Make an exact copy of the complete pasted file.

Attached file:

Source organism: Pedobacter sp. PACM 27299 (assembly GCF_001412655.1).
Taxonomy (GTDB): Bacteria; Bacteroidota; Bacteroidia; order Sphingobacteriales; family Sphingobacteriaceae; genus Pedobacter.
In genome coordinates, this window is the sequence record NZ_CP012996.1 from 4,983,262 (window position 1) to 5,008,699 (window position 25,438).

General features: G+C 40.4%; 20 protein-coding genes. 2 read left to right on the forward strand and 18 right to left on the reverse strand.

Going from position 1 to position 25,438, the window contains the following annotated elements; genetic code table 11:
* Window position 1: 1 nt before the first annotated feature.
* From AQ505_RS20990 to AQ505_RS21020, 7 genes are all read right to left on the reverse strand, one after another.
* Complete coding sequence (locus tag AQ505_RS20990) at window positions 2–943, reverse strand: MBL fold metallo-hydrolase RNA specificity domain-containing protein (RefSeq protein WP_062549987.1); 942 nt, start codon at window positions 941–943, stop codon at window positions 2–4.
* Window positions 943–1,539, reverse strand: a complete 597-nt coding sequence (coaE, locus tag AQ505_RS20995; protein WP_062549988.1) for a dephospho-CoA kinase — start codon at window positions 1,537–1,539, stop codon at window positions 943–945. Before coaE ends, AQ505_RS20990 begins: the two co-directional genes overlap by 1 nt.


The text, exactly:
Source organism: Pedobacter sp. PACM 27299 (assembly GCF_001412655.1).
Taxonomy (GTDB): Bacteria; Bacteroidota; Bacteroidia; order Sphingobacteriales; family Sphingobacteriaceae; genus Pedobacter.
In genome coordinates, this window is the sequence record NZ_CP012996.1 from 4,983,262 (window position 1) to 5,008,699 (window position 25,438).

General features: G+C 40.4%; 20 protein-coding genes. 2 read left to right on the forward strand and 18 right to left on the reverse strand.

Going from position 1 to position 25,438, the window contains the following annotated elements; genetic code table 11:
* Window position 1: 1 nt before the first annotated feature.
* From AQ505_RS20990 to AQ505_RS21020, 7 genes are all read right to left on the reverse strand, one after another.
* Complete coding sequence (locus tag AQ505_RS20990) at window positions 2–943, reverse strand: MBL fold metallo-hydrolase RNA specificity domain-containing protein (RefSeq protein WP_062549987.1); 942 nt, start codon at window positions 941–943, stop codon at window positions 2–4.
* Window positions 943–1,539, reverse strand: a complete 597-nt coding sequence (coaE, locus tag AQ505_RS20995; protein WP_062549988.1) for a dephospho-CoA kinase — start codon at window positions 1,537–1,539, stop codon at window positions 943–945. Before coaE ends, AQ505_RS20990 begins: the two co-directional genes overlap by 1 nt.